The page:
- Smart Home Gadgets—Did you know that 86 percent of millennials say they’d pay more in rent for a “smart” apartment? Tech-enabled amenities, including Wi-Fi connected locks, outdoor security cameras, video doorbells and smart thermostats are extra-appealing to younger renters and don’t cost a ton up-front.
● Make Your Unit Available at the Right Time
ROI isn’t only about adding a new sparkle to your space. It’s also about strategizing. Of course, the ideal time to list your rental varies based on your market, but generally peak rental season is in the summer, with the largest share of renters moving between the months of May and August, according to SmartMove. Naturally, when there are more renters, you can charge more in rent.
● If You’re Looking for Properties, Prioritize Location
We’ll spare you the cliché, but yes, location really does matter as it pertains to real estate. If you haven’t already invested in a property, make sure to do a detailed analysis of rent prices by neighborhood. There’s a good chance that spending more to invest in a higher-rent area will pay off faster than spending less to invest in a cheaper one, and you may have fewer issues associated with rundown buildings and maintenance if you buy newer and nicer.
● Take the Time to Vet Your Tenants
The most common complaints of landlords include late payments, disorderly conduct and violation of rules, all things that can wind up costing you money in the long-run. What’s more, eviction—which costs landlords over $5,000 per filing, by the way—is a time-consuming, stressful and surprisingly common process. How do you prevent getting yourself into these messes? Make sure each and every tenant is well-vetted with credit checks, background checks and references from former landlords.
● Offer a Few High-Value Luxuries
Another great way to rake in more from your rental is to position it as a luxury unit. The highest-value amenities differ from market to market. For example, parking, a doorman and an elevator are rent-boosting premiums in big cities like New York, while swimming pools are big luxuries in the South. A few small but highly valued amenities, which yield higher rent in most markets, include laundry, air conditioning, outdoor space (both private and shared) and walk-in closets.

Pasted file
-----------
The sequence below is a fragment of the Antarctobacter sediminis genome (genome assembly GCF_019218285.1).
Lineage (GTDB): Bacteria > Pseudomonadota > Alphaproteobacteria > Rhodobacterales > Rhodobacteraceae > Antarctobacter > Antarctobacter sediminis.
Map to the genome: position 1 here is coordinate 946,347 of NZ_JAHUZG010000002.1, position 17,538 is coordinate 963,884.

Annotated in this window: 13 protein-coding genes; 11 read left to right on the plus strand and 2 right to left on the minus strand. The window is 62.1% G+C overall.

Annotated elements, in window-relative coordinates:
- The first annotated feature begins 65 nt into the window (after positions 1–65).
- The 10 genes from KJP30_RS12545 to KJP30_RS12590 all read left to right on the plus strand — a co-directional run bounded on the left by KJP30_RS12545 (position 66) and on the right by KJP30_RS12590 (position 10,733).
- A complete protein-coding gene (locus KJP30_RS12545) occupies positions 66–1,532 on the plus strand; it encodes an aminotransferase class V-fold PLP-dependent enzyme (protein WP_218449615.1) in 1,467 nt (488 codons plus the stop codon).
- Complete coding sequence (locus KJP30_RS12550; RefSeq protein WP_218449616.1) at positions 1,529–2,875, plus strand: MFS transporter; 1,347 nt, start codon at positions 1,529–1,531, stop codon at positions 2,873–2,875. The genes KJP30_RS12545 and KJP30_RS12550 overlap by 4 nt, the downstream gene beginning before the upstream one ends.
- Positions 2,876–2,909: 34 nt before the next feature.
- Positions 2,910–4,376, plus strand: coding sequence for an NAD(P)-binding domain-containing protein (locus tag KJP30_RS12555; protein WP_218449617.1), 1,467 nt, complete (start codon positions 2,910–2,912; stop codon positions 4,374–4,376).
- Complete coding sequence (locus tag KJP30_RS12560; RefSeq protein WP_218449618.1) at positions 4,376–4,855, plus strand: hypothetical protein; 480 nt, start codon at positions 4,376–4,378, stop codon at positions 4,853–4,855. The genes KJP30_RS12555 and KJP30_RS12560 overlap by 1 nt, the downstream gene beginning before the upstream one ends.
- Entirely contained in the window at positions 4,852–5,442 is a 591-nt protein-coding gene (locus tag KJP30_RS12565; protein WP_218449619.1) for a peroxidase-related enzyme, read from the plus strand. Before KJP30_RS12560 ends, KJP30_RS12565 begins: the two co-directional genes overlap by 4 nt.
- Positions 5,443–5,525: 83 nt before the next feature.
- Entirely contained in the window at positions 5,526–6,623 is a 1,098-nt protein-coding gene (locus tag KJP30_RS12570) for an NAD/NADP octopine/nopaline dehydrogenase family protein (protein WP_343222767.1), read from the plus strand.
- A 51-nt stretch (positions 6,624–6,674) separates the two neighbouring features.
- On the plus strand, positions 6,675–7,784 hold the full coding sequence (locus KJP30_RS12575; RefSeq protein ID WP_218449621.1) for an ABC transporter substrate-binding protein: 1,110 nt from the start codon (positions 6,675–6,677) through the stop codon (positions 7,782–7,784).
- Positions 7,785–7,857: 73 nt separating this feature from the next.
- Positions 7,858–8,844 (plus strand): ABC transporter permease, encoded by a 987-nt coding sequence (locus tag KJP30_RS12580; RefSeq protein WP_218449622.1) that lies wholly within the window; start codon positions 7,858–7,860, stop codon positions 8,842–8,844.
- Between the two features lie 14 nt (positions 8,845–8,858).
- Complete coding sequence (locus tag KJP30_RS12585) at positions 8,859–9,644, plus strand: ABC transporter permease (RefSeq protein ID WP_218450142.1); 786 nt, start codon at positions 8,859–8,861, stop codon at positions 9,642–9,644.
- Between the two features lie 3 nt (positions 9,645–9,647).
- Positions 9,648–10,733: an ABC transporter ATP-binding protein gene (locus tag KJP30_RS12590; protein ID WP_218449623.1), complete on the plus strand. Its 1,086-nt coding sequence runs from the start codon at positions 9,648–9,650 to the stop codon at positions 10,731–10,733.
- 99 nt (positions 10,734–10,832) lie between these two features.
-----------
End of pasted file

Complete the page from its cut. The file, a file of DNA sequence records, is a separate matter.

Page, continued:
Focus on Appealing to Your Target Audience
Max rental status can be achieved by approaching your rental from a marketer’s perspective but doing so in a way that’s tailored to your unique market. Today, consumers have higher expectations and demands—i.e., they expect to be able to pay their rent online and more often seek out pet-friendly rentals—which must be accounted for in a highly competitive rental market. And, like any real estate endeavor, consumer demands vary widely from market to market. Learning the wants and needs of your ideal demographic in your specific area will help you zero-in on how to get the best possible ROI from your property.
About the Author:
Kenneth Gordon serves as the Assistant VP of Factory Direct Blinds. Kenneth is responsible for overseeing the planning, development and execution of all Factory Direct Blinds marketing and advertising initiatives. Before joining Factory Direct Blinds, Kenneth served 6 years in the United States Air Force as a Military Police Officer. Kenneth enjoys spending time with his two sons and beautiful wife Brittany when he’s not working or writing.